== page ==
Tips for a proper start as an IT junior

12 April 2018 news

The first steps in the IT field may seem overwhelming and puzzling. Kevin Pelgrims, one of our speakers at DevTalks for Juniors, tells you what to take into consideration if you want to have a proper start as an IT Junior:

If you are ambitious and want to make the most out of your career as a developer, there are a few things you can do in the beginning of your career to become a better developer.

The most impactful thing to do is to find a good mentor. If you have someone who can guide you through the first couple of years, you have a head start on everyone else. If you can’t find anyone that has time to help you out, then try doing all the things a good mentor would tell you to do:

Keep learnshutterstock_232230226ing
Read books, blog posts, and code in Open Source repositories. Listen to podcasts, and watch conference videos. They are not equally interesting, but if you pay attention, you can always learn something new. Also, work on pet projects that contain challenges you don’t face at work. Besides educational, this is also a lot of fun.

Contribute to Open Source

You don’t need to publish your own Open Source projects from the start. Instead, try to contribute to projects that you use yourself; even if it is just a fix in the documentation. The point is that you dare to expose yourself and get some karma points.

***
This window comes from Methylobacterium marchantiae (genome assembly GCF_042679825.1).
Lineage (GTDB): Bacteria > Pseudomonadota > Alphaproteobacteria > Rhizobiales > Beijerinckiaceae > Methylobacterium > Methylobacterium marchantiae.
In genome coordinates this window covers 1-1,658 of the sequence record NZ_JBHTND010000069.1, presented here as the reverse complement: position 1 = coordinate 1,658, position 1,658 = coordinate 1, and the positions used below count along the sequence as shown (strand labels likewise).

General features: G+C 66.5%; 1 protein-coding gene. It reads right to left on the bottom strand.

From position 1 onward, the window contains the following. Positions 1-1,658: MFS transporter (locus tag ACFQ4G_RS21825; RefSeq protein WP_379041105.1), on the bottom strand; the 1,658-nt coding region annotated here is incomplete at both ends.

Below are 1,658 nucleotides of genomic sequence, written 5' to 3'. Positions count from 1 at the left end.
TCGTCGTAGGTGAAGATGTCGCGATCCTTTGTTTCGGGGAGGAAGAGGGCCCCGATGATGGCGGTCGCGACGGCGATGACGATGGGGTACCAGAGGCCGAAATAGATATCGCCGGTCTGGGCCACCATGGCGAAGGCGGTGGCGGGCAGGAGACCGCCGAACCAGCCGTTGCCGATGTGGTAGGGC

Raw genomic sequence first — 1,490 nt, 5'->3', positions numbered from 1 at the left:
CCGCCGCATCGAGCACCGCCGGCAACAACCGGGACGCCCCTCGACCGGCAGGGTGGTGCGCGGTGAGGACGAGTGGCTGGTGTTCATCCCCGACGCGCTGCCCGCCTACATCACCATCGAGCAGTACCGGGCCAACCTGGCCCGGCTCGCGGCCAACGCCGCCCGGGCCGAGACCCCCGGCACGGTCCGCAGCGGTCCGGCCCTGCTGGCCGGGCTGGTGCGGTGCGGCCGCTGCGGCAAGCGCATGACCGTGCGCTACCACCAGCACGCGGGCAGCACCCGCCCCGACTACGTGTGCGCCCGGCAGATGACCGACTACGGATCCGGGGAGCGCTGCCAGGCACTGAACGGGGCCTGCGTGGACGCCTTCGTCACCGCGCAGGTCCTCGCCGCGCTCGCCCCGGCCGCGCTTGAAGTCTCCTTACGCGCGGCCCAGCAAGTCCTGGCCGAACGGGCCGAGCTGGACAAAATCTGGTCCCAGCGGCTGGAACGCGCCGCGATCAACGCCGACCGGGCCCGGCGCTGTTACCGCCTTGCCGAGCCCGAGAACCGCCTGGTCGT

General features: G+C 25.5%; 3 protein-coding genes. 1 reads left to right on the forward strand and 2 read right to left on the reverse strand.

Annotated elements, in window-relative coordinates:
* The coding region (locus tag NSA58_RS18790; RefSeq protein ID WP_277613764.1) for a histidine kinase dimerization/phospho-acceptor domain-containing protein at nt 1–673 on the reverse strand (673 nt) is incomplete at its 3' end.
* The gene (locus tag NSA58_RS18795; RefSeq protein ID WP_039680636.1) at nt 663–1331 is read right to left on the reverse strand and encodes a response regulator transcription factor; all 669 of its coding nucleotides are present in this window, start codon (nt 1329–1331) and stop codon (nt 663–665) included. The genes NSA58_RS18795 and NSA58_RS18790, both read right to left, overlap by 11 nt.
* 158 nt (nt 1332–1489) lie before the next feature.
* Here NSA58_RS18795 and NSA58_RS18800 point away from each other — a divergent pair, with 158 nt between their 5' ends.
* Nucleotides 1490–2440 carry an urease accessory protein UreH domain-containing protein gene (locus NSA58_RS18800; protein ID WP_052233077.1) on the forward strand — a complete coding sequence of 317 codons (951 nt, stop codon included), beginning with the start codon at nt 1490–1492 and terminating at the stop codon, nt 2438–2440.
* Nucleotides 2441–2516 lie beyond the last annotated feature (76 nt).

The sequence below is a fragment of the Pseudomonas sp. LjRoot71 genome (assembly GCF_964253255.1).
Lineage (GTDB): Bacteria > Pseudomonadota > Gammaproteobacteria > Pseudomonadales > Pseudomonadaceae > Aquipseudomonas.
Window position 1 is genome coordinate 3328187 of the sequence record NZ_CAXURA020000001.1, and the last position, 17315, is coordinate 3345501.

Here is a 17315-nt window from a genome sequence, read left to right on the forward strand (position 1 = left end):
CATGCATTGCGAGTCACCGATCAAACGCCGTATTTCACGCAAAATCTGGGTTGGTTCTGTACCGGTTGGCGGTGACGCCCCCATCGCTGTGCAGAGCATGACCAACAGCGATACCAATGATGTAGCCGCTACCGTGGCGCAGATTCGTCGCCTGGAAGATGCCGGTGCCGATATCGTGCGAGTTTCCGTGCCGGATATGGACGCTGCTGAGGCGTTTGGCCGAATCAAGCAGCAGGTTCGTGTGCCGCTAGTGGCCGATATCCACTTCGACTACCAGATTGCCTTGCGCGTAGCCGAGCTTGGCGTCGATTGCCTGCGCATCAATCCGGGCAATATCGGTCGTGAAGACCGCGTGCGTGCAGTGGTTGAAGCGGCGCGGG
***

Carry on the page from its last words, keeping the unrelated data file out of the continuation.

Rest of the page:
Start a blog
Having a blog does not mean you need to write a new article every week. Just post new articles when you feel like you have something to say. You should also consider blog posts as a favour to your future self. If you document the steps you take when you face certain challenges, you have a reference to handle similar problems in the future.

Go to events

Learn from others and talk to people. A big part of making advances in your career is having a network of interesting people. Maybe sign up to talk about a subject yourself, even if you don’t feel ready. Attendees at meet-ups are normal people, and they will understand if your talk doesn’t go very well. The only cure is practice!